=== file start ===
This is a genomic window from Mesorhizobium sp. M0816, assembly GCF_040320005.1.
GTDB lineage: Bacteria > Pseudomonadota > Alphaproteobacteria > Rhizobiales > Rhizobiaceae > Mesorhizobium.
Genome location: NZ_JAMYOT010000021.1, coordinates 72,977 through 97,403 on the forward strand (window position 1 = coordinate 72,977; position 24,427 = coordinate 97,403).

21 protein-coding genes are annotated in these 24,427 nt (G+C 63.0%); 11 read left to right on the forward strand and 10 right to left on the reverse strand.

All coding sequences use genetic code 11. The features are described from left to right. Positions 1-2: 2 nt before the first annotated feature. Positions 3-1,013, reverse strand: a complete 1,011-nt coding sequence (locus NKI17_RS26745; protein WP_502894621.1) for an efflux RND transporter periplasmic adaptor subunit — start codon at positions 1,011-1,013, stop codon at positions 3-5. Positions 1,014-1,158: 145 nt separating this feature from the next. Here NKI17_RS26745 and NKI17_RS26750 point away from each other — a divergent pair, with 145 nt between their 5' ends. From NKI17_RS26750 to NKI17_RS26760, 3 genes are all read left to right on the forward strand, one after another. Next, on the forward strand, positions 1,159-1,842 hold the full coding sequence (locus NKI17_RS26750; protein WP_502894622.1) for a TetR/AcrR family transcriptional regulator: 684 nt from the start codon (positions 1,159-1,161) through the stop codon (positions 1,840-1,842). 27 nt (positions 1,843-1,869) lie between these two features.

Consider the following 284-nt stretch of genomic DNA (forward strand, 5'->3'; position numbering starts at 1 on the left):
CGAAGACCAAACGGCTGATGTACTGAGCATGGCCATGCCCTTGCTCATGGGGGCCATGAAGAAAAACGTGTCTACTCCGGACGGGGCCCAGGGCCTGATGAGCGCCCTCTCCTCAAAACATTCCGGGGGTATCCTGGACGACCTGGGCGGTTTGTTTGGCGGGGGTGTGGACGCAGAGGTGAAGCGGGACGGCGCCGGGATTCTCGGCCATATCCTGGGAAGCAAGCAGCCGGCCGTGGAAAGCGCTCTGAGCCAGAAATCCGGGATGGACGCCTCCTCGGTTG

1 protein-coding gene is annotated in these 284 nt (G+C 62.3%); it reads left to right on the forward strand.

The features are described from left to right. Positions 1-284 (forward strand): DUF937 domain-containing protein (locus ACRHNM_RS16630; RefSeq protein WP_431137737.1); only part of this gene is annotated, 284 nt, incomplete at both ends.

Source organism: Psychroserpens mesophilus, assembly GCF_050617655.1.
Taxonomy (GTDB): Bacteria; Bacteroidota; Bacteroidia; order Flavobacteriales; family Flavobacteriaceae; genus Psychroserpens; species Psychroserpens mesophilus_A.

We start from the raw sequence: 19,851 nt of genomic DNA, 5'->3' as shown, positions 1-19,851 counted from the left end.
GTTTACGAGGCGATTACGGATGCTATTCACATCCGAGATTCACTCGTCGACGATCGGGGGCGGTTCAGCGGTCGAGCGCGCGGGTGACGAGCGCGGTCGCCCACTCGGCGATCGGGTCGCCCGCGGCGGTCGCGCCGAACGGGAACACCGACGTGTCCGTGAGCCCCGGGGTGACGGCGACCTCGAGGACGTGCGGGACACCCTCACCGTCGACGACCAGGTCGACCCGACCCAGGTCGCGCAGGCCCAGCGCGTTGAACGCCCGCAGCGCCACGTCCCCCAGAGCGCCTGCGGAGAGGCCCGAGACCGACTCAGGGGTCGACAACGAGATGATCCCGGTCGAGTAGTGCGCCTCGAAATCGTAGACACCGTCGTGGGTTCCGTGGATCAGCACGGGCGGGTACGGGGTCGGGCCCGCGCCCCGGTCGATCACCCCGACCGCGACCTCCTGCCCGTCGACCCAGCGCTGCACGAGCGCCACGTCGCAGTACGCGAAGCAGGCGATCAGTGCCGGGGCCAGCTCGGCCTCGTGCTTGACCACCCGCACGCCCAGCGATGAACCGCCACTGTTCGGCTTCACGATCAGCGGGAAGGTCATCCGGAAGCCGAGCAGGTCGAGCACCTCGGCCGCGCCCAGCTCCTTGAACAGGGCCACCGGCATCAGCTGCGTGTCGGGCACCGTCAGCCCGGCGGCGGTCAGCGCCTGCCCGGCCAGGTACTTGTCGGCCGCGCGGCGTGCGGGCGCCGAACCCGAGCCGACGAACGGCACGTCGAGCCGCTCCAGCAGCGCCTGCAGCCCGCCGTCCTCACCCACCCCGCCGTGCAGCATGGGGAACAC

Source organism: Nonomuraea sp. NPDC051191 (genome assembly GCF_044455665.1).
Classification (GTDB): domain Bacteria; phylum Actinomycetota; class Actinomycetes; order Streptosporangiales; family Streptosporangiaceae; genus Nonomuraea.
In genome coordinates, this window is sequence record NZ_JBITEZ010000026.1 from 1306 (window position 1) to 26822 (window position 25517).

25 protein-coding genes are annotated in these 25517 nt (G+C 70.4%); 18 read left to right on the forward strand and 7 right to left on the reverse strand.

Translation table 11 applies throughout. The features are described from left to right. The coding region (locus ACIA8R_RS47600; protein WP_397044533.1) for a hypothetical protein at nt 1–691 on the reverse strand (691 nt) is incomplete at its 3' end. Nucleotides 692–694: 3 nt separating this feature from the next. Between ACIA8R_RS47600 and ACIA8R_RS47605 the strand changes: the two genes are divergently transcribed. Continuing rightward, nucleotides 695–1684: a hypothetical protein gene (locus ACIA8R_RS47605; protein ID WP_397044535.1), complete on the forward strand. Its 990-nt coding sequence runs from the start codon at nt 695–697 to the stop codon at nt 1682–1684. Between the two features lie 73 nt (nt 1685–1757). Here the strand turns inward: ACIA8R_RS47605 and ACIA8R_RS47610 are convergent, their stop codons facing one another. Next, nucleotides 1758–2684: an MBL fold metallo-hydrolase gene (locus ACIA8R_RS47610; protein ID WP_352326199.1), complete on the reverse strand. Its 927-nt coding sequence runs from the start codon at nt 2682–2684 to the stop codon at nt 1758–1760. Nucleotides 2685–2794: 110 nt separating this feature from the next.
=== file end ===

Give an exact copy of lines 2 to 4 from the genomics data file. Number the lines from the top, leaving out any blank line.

GTDB lineage: Bacteria > Pseudomonadota > Alphaproteobacteria > Rhizobiales > Rhizobiaceae > Mesorhizobium.
Genome location: NZ_JAMYOT010000021.1, coordinates 72,977 through 97,403 on the forward strand (window position 1 = coordinate 72,977; position 24,427 = coordinate 97,403).

21 protein-coding genes are annotated in these 24,427 nt (G+C 63.0%); 11 read left to right on the forward strand and 10 right to left on the reverse strand.